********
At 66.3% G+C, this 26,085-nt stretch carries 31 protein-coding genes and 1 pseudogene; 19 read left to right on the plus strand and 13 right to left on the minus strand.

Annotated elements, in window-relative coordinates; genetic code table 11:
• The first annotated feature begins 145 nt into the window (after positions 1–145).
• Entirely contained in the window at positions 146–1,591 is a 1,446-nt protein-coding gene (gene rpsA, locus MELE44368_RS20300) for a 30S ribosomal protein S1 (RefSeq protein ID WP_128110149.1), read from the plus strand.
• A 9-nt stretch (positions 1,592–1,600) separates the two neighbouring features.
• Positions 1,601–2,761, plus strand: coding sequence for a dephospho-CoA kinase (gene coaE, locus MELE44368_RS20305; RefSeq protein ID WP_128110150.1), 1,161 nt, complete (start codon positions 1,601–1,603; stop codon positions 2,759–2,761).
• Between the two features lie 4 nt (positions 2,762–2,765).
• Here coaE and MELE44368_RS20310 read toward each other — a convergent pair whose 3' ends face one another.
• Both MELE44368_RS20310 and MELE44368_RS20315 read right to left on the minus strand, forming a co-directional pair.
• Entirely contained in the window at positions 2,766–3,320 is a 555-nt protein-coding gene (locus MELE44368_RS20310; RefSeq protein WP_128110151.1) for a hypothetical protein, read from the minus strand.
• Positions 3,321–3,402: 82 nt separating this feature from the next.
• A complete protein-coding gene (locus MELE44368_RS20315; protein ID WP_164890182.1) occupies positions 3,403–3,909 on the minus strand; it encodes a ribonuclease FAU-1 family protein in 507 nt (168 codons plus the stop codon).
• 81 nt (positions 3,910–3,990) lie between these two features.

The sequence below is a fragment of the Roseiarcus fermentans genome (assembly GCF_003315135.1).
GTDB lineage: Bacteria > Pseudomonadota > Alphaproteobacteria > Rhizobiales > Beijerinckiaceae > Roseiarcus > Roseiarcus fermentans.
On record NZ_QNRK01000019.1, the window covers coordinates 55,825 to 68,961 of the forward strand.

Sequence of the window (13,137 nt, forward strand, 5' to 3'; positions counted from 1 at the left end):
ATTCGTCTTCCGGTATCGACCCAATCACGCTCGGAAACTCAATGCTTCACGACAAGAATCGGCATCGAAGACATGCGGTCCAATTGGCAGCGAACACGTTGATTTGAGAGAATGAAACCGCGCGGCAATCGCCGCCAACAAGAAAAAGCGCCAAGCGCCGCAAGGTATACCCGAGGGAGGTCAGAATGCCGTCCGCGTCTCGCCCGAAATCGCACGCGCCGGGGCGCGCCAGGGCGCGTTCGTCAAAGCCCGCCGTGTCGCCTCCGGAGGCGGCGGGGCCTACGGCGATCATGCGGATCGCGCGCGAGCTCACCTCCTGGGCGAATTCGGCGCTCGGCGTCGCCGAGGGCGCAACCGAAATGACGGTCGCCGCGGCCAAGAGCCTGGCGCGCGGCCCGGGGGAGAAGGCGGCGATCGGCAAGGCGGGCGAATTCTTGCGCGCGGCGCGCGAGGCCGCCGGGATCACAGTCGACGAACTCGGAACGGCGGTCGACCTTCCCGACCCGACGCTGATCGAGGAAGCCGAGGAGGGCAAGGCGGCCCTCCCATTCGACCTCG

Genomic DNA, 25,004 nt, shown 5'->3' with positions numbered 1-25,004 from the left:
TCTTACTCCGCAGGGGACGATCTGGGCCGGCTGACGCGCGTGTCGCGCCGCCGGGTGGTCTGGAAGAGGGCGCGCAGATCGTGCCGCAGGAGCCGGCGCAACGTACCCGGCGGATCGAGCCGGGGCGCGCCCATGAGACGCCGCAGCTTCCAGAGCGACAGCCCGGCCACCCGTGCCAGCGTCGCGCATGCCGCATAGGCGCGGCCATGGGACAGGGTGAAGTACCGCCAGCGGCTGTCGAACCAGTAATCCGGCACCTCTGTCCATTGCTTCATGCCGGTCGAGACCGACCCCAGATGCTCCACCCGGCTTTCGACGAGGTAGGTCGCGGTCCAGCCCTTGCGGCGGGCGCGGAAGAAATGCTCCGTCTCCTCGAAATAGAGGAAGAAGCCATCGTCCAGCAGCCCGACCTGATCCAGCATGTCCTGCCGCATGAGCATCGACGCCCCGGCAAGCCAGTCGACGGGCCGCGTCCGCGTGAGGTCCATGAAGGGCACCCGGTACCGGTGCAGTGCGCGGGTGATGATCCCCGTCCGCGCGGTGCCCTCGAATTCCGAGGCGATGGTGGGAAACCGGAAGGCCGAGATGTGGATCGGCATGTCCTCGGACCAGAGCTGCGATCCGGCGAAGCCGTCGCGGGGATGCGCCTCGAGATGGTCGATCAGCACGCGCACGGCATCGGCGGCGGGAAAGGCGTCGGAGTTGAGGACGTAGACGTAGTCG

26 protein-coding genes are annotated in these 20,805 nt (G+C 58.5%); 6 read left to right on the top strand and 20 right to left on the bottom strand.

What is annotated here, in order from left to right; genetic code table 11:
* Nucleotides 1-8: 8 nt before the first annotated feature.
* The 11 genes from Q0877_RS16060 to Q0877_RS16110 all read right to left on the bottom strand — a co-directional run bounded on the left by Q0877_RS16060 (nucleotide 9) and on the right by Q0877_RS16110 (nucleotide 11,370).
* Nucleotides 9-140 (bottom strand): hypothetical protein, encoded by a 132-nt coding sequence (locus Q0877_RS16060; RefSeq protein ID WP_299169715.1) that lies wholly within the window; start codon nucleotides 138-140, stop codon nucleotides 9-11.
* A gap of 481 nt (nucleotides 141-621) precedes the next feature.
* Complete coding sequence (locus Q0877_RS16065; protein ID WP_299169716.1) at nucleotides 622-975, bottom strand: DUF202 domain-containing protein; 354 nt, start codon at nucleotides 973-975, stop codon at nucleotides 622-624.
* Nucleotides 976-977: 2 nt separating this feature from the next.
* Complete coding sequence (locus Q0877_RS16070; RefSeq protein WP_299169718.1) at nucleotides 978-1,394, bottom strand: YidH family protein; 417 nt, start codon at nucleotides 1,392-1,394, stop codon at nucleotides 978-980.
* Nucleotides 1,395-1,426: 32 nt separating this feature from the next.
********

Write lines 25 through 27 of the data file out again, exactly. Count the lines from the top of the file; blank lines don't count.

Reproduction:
* Nucleotides 9-140 (bottom strand): hypothetical protein, encoded by a 132-nt coding sequence (locus Q0877_RS16060; RefSeq protein ID WP_299169715.1) that lies wholly within the window; start codon nucleotides 138-140, stop codon nucleotides 9-11.
* A gap of 481 nt (nucleotides 141-621) precedes the next feature.
* Complete coding sequence (locus Q0877_RS16065; protein ID WP_299169716.1) at nucleotides 622-975, bottom strand: DUF202 domain-containing protein; 354 nt, start codon at nucleotides 973-975, stop codon at nucleotides 622-624.